You should expect to walk away from the course having spent as much time as the course allows for you to undertake practical exercises using a sandbox style lab environment so that you can apply what you have learnt in your environment.

If you are looking to attain a certification with that vendor, it’s usually the case that the official classroom training gives you at least a start on gaining the skills and knowledge to tackle the exams associated with it.

I love that LinkedIn post you may have seen…. Person A: “What if we train them and they leave?” Person B: “What if we don’t and they stay?”. Indeed.

Rob Howard – Managing Director of Red Education

Red Education is the leading provider of specialised IT training and Professional services across the Asia-Pacific region. We provide training for multiple vendors with a regular public schedule in over 24 different locations. In addition to this we also have the ability to conduct closed onsite courses. For further information on how we can cater to your requirement please visit our website www.rededucation.com.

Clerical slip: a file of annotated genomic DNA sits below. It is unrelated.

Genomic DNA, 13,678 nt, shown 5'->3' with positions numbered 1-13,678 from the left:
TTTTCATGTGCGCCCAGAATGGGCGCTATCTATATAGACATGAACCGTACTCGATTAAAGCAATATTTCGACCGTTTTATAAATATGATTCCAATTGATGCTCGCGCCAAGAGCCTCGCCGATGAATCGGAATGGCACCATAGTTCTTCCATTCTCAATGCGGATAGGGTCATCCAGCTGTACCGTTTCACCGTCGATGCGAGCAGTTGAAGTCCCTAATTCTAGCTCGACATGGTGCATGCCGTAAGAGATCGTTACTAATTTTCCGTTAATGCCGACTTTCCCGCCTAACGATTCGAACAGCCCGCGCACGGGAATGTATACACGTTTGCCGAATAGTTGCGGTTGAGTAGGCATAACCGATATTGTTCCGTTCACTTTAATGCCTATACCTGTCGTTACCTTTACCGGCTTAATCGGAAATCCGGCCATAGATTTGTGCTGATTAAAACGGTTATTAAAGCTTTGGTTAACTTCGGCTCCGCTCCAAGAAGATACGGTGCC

Preparing for F5 Certification – Understanding the Blueprint

F5’s new certification program continues to gain momentum with all 300 level specialist exams now in general release and the first of the 400 level expert exams starting its beta in March.  This flurry of activity has caused a stir within the F5 and wider networking community, with the exams gaining the respectable opinion of being challenging yet fair.  Although passing the new F5 exams is not a trivial exercise, a candidate who can apply their knowledge to real life problems and situations will have what it takes to pass.

During my consultancy and training engagements, I am often asked how to prepare for the new F5 exams.  F5 publish an exam blueprint for each of their exams, which outlines the topics that will be covered.  It lists each objective and provides examples.  There is also a rather esoteric column labelled “cognitive complexity” which is worthy of further explanation as it key to why the exams have earned considerable respect from within the community.